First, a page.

20 December 2009

Neo-Vulgate

I am sorry to have confused readers with this slang term. I think people have found Novavulgata a bit of a tonguetwister, especially when drunk.

The Psalter in the Neovulgate (now appearing in editions of the Liturgia Horarum) is certainly not the very wayward Pius XII translation. So within two generations we have had three psalters in public (Latin) worship: Vulgate, Pius XII, Neovulgate. (I expect some learned person will remind us of the even-older Latin Psalter.) I call this scandalous. How can a text settle into one's being and feed one's spirituality if Clever People are endlesssly "correcting" it?

The rabbis, wise chaps, know better than to muck around with the Massoretic texts. I am told that the Byzantine churches have resolved to try to prove their credentials in terms of "modern" scholarship by redoing the Septuagint. Barmy. Why can't they learn from our (Western) mistakes?

If I were an Orthodox, such a move would drive me to become an Old Believer or else - more probably - to ask Rome to grant an Old-Septuagint Ordinariate.

5 comments:

Derek the Ænglican said...

Was the reminder of an even-older Latin psalter a cue to bring up Jerome's three different psalters--the Gallicanum, Romanum, and Hebraicum?

And the folk then got so steamed at him for mucking around with the Old Latin texts...

Joshua said...

There is something ineffably comforting about reading the Vulgate psalms...

And I know exactly the trouble this endless mucking with the Latin makes: some years back, at a graveside of a priest, I said to a friend, "Let's say the De Profundis," to which he agreed - so, said I,

"De profundis clamavi ad te Domine, Domine, exaudi vocem meam."

Anthony: "Fiant aures tuæ intendentes in vocem deprecationis meæ."

I: "Si iniquitates observaveris, Domine, Domine, quis sustinebit?"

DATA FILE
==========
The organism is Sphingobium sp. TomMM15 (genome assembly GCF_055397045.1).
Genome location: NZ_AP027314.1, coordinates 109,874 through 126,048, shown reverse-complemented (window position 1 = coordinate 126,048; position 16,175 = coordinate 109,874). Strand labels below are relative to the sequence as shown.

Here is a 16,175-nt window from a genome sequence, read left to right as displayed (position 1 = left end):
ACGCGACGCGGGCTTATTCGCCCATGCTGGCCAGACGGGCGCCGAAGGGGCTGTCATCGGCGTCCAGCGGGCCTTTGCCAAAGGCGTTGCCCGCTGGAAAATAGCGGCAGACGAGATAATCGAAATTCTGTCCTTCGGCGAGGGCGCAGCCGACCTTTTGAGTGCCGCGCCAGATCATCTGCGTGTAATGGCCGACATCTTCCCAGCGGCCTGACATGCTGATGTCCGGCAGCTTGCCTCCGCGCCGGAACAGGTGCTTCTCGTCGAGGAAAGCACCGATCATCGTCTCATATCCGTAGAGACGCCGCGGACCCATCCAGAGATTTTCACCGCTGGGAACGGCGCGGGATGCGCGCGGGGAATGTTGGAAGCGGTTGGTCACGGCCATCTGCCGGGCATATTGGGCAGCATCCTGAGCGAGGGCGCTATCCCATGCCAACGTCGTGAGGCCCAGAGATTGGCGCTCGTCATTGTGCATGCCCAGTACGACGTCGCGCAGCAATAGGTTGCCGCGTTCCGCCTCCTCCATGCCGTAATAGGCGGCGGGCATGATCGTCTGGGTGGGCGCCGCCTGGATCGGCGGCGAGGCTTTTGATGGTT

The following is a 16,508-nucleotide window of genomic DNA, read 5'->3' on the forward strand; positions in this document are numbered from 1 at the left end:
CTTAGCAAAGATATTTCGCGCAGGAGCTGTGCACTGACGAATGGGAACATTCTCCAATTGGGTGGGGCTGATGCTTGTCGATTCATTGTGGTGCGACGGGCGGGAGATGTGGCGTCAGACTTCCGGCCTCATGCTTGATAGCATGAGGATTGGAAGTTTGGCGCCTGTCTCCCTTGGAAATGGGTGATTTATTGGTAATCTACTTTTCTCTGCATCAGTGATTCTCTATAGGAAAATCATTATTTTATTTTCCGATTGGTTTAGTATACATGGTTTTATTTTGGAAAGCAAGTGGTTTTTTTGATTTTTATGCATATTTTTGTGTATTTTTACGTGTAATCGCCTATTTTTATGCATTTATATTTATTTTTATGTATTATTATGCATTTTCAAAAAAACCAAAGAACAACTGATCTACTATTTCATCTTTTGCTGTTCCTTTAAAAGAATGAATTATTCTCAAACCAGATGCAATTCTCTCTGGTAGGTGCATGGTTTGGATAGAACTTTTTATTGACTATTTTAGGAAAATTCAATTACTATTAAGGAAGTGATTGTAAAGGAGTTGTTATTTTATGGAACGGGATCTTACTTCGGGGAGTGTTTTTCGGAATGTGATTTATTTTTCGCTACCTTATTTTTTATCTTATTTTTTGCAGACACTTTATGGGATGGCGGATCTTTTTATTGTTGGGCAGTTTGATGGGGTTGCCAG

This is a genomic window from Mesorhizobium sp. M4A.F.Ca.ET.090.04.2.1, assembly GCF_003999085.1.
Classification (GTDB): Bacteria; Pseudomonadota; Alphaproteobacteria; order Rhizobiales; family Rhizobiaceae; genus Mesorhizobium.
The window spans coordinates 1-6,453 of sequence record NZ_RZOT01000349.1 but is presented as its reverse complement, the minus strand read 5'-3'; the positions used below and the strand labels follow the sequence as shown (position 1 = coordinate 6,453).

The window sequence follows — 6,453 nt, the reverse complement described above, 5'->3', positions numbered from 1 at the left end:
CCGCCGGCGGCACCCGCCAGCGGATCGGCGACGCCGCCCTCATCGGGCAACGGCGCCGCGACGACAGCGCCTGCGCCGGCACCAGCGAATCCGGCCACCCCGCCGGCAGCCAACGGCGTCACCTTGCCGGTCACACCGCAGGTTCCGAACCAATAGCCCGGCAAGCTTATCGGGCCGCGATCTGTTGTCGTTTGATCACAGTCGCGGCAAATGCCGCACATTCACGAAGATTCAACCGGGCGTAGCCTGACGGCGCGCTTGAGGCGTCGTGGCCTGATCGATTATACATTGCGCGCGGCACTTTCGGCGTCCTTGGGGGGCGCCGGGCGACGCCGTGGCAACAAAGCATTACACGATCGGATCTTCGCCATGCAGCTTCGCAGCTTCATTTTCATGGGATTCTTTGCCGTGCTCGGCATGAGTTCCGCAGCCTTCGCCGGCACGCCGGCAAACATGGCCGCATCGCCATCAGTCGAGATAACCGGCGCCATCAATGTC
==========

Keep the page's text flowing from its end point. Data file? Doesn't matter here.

Anthony: "Quia apud te propitiatio est, ut timeamus te."

I: "What!?" - or words to that effect, as we both then tried to work out how to match up the verses, which for the next few lines diverge in the Vulgate and the New Vulgate...

So the whole thing fell apart because we were each praying a different version, and moreover our fellow mourners mocked us for being too clever by half.

rwmorbey said...

The problem is not really so much a new edition of the Septuagint - after all it exists in several recensions - but in English translations of the Septuagint. The problem for Orthodox Christians is that lack of a stable English use of scripture. Interestingly one Orthodox jurisdiction has recently adopted the Coverdale Psalter - with minor tinkering - as the approved text for liturgical worship. Once you have a Psalter almost everything else falls in place..

Elizabeth @ The Garden Window said...

I'm also a fan of the recent Orthodox Coverdale tweaking :-)

RINKEVICHJM said...

Recently the US bishops decided to use a psalter - other than the NAB psalter-, which is a revised version of the LOTH (Divine Office) English psalter (the Grail psalter) currently in use world-wide. So in English the psalter may be close to settled. However, the Antilles Bishops approved a RSV-2CE liturgy while the US bishops approved an NAB liturgy and the Canadians are using their older modified NRSV-CE liturgy and there's a group trying to put together a 2002 MR based liturgy with the NRSV-CE (probably in a modified form). I think a liturgy based on the RSV-2CE (which may be udated to reflect the NSRV/NAB approved research on ancient texts and their modern translation (in accordance with LA, of course) would be accepted nearly everywhere.